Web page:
Wiser Web Wednesday – a semi-regular link to posts of interest from around the web, by those far wiser than myself:
The Washington Post
If you’re looking for an overview of the current state of, and a little of the history behind the cold brew craze sweeping the coffee world – this isn’t a bad summary.
A traditional iced coffee is made with hot-brewed coffee that has been cooled down. Cold-brew is steeped in room-temperature or chilled water, allowing the coffee to slowly infuse over time
My preference? Probably chilled hot brew, though there are some pretty good cold brews going around:
Whatever happened to plain iced coffee? Cold-brew
It may be fairly quick to make, and sure, quick to drink if you are that way inclined, but I’d suggest taking just a little longer.
There’s such wonderful magic to be found, that it’s worth taking just a bit extra care in the enjoyment of the drink, to shut out the rest of the world for a minute or two, and dig into something that is one of the finest crafts that we make every day in this world.
In a world of cold brew and AeroPress, here’s to the humble espresso:
How To Drink Espresso – Your New Favorite Cup of Coffee …
James Hoffmann (2007 World Barista Champion) with an updated video demonstrating his preferred French Press brewing technique.
Apart from the other elements involved, a key aspect of this is using the metal screen as a filter rather than plunger, creating a silt-free brew.
Worth trying at least once to compare with your usual technique if you have a few extra minutes:
An updated french press video
Although the active campaign for increased transparency in stating the component ages of scotch whisky has been put on hold by maker Compass Box, they do believe all is not lost.
Compass Box believes that it can reveal the ages (and other detailed information) of the components in its whiskies, based on its consultation with lawyers specialising in commercial law, as long as the company does so reactively, rather than proactively.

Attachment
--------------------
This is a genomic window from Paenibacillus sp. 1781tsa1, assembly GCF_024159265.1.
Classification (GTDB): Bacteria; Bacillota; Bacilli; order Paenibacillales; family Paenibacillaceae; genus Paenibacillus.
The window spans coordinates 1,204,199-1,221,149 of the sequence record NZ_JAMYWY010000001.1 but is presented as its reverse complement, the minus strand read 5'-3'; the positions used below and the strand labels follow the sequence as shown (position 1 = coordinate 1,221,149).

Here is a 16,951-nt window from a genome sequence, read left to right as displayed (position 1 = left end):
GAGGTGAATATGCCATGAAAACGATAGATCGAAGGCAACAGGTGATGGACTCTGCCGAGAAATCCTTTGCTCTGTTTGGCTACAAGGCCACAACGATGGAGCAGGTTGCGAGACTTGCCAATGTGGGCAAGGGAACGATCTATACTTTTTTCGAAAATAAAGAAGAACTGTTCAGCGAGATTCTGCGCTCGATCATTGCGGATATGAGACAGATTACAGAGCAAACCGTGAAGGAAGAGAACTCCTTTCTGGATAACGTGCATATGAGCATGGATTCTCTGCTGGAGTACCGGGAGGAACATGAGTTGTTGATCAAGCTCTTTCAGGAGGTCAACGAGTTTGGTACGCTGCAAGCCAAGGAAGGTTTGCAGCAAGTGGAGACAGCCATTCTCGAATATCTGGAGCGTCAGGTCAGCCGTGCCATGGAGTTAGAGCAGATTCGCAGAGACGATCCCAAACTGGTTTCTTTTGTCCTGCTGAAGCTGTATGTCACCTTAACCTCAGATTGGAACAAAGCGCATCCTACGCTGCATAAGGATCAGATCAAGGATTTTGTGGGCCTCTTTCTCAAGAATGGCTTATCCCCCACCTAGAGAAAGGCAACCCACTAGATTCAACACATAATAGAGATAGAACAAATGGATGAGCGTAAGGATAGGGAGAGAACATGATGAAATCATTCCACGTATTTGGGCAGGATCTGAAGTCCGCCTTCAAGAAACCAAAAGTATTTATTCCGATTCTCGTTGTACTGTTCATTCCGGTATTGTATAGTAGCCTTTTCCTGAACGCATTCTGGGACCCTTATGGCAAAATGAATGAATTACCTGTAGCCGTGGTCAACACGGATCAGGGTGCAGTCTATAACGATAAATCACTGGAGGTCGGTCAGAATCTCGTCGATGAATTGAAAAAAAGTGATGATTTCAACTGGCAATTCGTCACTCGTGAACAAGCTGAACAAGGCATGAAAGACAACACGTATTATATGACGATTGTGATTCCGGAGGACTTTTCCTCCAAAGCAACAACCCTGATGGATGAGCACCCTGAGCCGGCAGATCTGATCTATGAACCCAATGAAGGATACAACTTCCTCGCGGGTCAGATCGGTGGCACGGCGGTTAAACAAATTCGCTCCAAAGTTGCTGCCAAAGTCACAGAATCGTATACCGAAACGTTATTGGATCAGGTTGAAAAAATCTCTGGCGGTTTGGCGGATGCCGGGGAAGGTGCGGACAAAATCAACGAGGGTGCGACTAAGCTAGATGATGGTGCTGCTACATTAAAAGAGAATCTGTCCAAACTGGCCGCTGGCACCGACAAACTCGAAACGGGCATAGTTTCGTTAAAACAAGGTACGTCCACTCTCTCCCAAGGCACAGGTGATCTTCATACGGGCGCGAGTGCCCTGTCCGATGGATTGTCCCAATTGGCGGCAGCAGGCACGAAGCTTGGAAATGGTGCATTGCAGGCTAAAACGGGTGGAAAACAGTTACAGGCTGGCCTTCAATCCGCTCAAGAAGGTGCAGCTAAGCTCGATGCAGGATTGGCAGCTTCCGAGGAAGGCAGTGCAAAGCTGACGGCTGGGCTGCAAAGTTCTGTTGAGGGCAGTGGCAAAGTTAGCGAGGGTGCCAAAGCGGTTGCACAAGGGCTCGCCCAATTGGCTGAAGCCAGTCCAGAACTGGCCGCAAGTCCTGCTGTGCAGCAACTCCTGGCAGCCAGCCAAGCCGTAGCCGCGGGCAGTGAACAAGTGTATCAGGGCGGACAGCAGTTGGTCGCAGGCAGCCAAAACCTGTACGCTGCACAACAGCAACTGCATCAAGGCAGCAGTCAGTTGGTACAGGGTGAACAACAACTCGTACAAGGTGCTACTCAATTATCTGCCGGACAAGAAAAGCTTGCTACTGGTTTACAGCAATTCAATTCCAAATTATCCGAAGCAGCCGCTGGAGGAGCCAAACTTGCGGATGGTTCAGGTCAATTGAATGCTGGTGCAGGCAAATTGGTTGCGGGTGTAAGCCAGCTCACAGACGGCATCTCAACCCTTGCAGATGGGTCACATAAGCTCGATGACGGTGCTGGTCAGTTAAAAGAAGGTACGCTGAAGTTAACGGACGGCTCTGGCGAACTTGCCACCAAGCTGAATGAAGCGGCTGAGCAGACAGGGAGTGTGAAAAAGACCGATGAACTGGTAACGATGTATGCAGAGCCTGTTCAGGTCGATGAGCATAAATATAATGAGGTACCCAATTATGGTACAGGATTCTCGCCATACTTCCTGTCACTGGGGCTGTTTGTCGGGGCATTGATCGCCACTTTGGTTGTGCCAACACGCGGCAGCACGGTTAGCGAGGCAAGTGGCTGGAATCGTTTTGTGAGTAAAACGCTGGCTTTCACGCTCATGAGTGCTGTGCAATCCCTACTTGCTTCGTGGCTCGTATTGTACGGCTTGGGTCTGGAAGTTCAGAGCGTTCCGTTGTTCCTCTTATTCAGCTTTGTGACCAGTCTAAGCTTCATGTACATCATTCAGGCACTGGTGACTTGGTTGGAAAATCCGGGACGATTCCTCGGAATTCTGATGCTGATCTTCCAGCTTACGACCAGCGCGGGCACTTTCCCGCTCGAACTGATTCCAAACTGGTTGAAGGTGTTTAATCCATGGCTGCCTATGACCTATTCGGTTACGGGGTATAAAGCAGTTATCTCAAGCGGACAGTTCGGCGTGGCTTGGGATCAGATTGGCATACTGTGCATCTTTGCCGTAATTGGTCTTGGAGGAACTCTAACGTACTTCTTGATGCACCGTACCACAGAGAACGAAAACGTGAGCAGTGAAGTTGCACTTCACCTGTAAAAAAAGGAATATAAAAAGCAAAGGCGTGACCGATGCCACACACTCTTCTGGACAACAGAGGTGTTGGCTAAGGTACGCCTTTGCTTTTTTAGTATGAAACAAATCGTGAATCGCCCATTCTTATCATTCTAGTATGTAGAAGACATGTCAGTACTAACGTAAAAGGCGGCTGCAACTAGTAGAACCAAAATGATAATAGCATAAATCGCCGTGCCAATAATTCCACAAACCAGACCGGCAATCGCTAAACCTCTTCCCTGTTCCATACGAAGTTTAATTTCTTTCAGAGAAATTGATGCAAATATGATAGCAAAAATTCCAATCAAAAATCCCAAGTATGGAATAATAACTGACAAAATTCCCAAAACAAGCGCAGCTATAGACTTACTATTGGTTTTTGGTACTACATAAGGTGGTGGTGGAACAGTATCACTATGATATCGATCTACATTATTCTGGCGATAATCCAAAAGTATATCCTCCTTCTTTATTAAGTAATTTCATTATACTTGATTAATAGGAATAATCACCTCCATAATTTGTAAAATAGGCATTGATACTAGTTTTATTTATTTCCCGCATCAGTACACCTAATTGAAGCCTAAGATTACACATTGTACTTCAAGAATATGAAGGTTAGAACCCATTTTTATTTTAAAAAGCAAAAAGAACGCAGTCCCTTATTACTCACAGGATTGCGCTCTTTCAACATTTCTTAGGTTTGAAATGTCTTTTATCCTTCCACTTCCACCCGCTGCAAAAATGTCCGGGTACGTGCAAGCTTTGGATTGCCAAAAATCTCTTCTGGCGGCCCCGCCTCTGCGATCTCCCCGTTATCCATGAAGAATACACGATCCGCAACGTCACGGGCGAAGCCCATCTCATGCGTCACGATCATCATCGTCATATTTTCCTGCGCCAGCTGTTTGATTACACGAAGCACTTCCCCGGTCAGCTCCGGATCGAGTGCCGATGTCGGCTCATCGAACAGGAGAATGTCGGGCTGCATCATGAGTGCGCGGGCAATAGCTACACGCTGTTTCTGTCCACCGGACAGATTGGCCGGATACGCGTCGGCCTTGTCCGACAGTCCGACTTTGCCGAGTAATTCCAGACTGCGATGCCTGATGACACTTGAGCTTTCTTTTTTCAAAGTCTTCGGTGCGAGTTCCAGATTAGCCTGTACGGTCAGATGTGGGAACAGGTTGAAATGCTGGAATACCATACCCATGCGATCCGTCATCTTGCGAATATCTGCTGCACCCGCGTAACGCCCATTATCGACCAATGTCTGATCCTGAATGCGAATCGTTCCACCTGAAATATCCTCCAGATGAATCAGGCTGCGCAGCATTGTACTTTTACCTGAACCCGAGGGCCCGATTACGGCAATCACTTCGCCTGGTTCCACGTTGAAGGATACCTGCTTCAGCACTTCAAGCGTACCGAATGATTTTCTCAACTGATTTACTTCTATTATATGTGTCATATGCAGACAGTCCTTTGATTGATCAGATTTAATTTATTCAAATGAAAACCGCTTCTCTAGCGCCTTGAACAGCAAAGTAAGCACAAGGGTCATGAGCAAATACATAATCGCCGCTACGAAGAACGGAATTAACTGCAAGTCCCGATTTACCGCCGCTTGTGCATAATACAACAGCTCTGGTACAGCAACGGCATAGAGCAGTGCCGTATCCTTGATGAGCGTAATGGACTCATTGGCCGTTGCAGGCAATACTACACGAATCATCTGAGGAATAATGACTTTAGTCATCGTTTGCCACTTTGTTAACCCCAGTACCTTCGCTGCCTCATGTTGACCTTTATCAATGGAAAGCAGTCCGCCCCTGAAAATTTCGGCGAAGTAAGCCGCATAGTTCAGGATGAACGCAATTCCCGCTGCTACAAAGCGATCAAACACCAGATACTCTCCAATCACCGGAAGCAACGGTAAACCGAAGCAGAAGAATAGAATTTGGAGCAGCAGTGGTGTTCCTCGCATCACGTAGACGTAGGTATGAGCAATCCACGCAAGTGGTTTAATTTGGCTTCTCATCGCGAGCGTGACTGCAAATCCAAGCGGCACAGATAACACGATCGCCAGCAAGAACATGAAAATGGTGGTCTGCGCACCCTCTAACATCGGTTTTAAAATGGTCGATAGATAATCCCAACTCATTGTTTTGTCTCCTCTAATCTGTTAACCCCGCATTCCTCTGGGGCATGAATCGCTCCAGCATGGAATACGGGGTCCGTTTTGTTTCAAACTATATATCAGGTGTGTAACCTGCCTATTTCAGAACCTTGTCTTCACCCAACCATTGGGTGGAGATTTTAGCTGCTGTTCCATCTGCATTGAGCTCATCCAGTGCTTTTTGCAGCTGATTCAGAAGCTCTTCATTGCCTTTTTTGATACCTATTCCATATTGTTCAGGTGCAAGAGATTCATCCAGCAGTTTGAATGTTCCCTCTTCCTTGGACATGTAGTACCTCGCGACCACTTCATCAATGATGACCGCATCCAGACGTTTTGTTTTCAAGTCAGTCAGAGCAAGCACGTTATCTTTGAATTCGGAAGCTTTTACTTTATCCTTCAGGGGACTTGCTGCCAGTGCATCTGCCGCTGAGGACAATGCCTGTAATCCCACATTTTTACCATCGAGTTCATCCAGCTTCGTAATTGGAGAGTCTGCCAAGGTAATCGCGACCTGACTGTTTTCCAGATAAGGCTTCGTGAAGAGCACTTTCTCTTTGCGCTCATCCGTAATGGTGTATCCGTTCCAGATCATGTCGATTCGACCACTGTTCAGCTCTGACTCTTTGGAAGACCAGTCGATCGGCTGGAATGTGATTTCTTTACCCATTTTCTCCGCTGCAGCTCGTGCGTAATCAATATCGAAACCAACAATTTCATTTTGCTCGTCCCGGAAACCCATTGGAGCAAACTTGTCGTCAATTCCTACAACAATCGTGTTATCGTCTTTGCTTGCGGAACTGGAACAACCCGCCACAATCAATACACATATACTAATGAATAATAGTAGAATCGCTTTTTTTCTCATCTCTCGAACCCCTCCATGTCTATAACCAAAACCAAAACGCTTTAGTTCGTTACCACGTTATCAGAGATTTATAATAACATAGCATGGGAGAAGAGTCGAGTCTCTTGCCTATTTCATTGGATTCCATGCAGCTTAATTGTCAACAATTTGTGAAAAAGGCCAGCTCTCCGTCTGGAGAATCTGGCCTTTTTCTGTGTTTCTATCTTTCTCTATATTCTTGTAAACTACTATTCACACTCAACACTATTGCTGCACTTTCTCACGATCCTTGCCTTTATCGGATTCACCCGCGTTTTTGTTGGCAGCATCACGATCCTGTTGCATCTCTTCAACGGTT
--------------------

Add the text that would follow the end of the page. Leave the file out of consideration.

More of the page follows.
That is, if you ask – they’ll happily tell you.
Compass Box ends transparency drive… for now
You can also listen to John Glaser of Compass Box elaborate further when interviewed by Mark Gillespie on a recent episode of the Whiskycast podcast.
Whiskycast Episode 609
iMessage App Store
With the recent iOS 10 update adding many new features to Apple’s iMessage platform, there are of course numerous sticker packs available from the App Store.
Although I haven’t delved too deeply into what is available, I do like these coffee themed additions I can now “flavour” some of my messages with:
Third Wave Coffee Stickers for iMessage by Arno Richter
The soon to be released wireless Apple Air Pods are one of those things many of us would like to try, though at this point I’m unsure whether that is AU$229.00 worth of want-to-try.
I use the (now Lightning connected) standard Apple Ear Pods quite a bit, and similar to a point David Sparks raised in the post – the only time they have come adrift is when I’ve snagged the cord. This developing wireless technology is fairly compelling for me given I fairly regularly do just that – whether it be on my bag, wrapping it around my tie or even my belt buckle while walking with my phone in my hand. Even then, they don’t usually fall completely out, though boy its annoying feeling the drag every time I do it.
Assuming the fit is the same as the current wired model, I’d consider the risk of these falling from my ear to be virtually non-existent. Add to that the freedom from constantly snagging the wires makes them a very attractive proposition:
Initial Impressions of the Apple AirPods
Here we are now in November 2017, and I’m currently writing this – and every post in that very app. There have been a number of fairly significant updates over that time, not the least of which being the release of a fantastic iOS version, which would have made my NaNo journey in 2014 even more enjoyable.